An object of this invention is the provision of an EOT which does not use an electric storage battery as a source of power in normal operation.
Another object of this invention is the provision of an EOT system powered from the train air brake pipe with back-up battery power in the event of air power failure in operation; a system that distinguishes between an EOT out-of-operation condition and an in-operation condition, and limits the back-up battery use to an in-operation failure mode.
Briefly, this invention contemplates the provision of a power supply for an EOT unit in which an electrical generator driven by air from the train air brake pipe provides the primary power to the EOT unit. The power supply of this invention may be incorporated as part of the EOT unit or it may be supplied as a power kit modification for existing EOT units in order to replace electric storage batteries in these units. The air-driven generator requires only a small fraction of the railroad industry standards for allowable leakage from the air brake pipe; for example, the air requirements for the generator may be on the order of 1/2 CFM, while the allowable loss is on the order of 60 CFM. In one preferred embodiment of the invention, the system has a battery back-up which is disconnected from the system except in response to certain test conditions, and in the event of failure of the primary power or temporary loss of air during a normal operating mode of the EOT unit; e.g. a normal operating mode may be defined as the EOT unit in an upright position and operating under primary power for longer than a predetermined minimum period of time.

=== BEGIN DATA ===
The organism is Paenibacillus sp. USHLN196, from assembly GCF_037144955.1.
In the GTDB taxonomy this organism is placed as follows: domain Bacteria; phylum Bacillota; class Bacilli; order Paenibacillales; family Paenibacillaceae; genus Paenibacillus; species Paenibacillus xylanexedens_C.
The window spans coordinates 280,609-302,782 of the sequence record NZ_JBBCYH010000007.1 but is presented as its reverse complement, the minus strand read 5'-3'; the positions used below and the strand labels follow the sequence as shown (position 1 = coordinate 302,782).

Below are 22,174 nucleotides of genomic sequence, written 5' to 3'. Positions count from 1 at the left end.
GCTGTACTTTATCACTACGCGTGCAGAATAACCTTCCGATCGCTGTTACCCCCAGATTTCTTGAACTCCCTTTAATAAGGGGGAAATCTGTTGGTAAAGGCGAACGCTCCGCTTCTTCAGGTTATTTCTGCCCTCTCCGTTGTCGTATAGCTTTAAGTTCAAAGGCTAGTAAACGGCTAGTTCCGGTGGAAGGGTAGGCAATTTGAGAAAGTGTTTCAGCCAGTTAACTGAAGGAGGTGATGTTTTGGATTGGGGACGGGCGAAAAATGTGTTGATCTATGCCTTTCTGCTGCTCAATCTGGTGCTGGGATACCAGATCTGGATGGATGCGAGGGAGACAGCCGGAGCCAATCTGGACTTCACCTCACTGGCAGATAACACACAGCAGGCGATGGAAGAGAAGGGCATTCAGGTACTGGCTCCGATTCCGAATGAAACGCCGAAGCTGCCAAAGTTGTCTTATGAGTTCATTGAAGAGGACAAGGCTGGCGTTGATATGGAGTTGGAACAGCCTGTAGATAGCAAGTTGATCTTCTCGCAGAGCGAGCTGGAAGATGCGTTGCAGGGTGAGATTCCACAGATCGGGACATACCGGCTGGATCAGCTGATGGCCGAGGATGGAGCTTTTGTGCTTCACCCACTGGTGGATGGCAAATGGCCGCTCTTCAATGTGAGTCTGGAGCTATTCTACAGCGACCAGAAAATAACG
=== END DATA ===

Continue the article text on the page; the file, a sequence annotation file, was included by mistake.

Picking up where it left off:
The foregoing and other objects, aspects and advantages will be better understood from the following detailed description of a preferred embodiment of the invention with reference to the drawings, in which:
FIG. 1 is a block diagram illustrating a typical EOT system in common use today.
FIG. 2 is a block diagram illustrating an EOT with a power system in accordance with the teachings of this invention.